Learn to Rejuvenate to Really Thrive

Ralph Yaniz avatar

by Ralph Yaniz |

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Some of my recent columns have been exhausting to write. This is because many of the experiences I have discussed have been difficult to actually live through. We live in a society that frustrates us. Living with muscular dystrophy is never easy, and creative living is necessary. Learning how to rejuvenate is one approach.

The lack of simple accessibility improvements at public venues is frustrating. So is the fact that appropriate healthcare and other essentials are so difficult to get. We get frustrated with the need to fight for changes and for access to assistive technology.

Frustration also results when others don’t understand our illness or assume we’re unable to do anything because of our disability.

These frustrations can add up. That’s why it’s so important to learn to deal with them and leave them behind. It’s imperative that we work every day to bring down our stress levels.

Practicing rejuvenation can help bring us back to a state of peacefulness. I have spoken with many individuals who have muscular dystrophy, and I often ask, “What do you do for rejuvenation?”

As a licensed clinical counselor for 30 years, I always started the counseling process by focusing on the presenting issues. Regardless of what the individual was dealing with — depression, anxiety, relationship issues, etc. — we first needed to identify what symptom was bringing them into the office.

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While the counseling followed a timeline that moved from past to present to future, I always interjected two questions about rejuvenation: “What do you enjoy doing?” and, “How can you fit this passion into moments of rejuvenation in your life?”

I was talking with Michele Mahr, PhD, an assistant professor of rehabilitation psychology at California State University, Sacramento. One of her areas of focus is exercise behaviors for individuals with disabilities. Her passions are exercising and harnessing the mind and body to manage chronic or daily conditions. This positive psychology approach is powerful.

Mahr said, “Movement can be a viable tool to release and rejuvenate the mind and body. Using exercise or any type of physical activity can increase endorphins, stimulate neurotransmitters, and also provide clarity for the mind.”

She added, “The movement does not have to be intense and can depend on the severity of the disability. The psychological benefits to exercise and movement are advantageous for individuals with muscular dystrophy when facing obstacles, chronic pain, or other daily stressors.”

I espoused the positive psychology approach of rejuvenation while working with individuals in counseling. It has also worked well for me, even before I started showing signs and symptoms of my muscular dystrophy. I want everyone to understand how simple this can be, and how powerful the results can be.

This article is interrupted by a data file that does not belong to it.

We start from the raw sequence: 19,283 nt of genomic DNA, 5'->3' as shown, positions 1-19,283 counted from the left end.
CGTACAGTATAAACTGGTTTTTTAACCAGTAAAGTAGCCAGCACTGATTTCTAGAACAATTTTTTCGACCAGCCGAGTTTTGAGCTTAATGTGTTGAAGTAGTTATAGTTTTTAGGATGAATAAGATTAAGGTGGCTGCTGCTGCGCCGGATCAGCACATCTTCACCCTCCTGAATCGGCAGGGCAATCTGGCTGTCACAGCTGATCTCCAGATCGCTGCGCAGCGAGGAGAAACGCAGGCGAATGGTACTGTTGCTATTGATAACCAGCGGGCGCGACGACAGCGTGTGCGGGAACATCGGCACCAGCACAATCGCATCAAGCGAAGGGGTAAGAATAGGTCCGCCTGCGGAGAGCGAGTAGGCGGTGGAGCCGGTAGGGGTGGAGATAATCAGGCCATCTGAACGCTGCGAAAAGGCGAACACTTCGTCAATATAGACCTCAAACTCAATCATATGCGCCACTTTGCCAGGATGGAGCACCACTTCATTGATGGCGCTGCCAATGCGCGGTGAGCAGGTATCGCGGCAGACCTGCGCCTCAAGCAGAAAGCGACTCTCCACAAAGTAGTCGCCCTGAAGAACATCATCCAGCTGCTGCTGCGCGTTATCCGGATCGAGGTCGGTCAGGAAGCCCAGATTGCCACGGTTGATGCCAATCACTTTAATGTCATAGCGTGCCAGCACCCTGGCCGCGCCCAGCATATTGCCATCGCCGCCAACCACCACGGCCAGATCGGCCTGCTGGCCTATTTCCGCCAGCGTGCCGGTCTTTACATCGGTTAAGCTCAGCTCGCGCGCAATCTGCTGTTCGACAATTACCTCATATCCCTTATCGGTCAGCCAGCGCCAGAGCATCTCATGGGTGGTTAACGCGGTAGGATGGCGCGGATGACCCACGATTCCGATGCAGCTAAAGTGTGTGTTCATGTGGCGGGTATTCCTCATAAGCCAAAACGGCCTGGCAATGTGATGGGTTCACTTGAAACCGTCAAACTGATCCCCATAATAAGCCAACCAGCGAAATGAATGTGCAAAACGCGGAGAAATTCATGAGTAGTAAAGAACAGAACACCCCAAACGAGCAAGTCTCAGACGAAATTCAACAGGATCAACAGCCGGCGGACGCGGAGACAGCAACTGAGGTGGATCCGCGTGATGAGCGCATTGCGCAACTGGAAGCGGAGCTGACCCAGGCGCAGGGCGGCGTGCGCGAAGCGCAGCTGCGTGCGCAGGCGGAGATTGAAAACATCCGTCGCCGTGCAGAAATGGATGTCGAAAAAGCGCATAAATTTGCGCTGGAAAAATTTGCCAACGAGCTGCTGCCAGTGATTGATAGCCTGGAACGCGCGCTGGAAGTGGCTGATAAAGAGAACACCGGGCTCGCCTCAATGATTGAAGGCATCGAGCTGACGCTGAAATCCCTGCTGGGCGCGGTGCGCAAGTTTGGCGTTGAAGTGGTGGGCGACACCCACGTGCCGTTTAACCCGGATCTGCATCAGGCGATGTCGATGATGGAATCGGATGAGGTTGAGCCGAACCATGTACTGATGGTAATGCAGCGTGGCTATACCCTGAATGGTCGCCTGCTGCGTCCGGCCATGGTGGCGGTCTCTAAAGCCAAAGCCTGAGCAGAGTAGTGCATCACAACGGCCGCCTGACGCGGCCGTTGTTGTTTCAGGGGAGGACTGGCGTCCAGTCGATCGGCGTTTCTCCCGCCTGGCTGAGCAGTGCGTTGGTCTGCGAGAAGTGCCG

My job as an executive director of a senior service organization was incredibly difficult. There were lots of issues, and I was working long hours. When I felt that I needed to break away for a moment, I’d close my office door and log onto the website for my rotisserie baseball league (fantasy baseball, as it is now called). I love baseball, especially the statistical nature of the game. There are also great stories and an interesting history.

I’d spend 10 or 15 minutes looking at the latest baseball news and stats, and I would feel relaxed. I know this made a huge difference. This simple act of rejuvenation made me feel like I could continue with my day.

Thriving is about finding your passion and learning how to harness its power in short rejuvenation breaks. It’s also about recognizing when you are reaching the breaking point. While there are similarities between this and the process of positive thinking, which I’ve written about, this practice is very powerful as a short burst of relaxation.

I hope you can give this a try. Take time to separate from life for a few minutes. Find that paradise you can enjoy in short bursts throughout the day.


Note: Muscular Dystrophy News is strictly a news and information website about the disease. It does not provide medical advice, diagnosis or treatment. This content is not intended to be a substitute for professional medical advice, diagnosis, or treatment. Always seek the advice of your physician or another qualified health provider with any questions you may have regarding a medical condition. Never disregard professional medical advice or delay in seeking it because of something you have read on this website. The opinions expressed in this column are not those of Muscular Dystrophy News or its parent company, BioNews Services, and are intended to spark discussion about issues pertaining to muscular dystrophy.


Debra Love avatar

Debra Love

Thanks for the great tips in your article. I find it also frustrating with the lack of accessibility at public venues. It's hard enough living with muscular dystrophy, but others really don't understand until they have been in our shoes.

Ralph Yaniz avatar

Ralph Yaniz

Debra, thanks for your comments. Tune in on August 29. My column will focus on accessibility issues.


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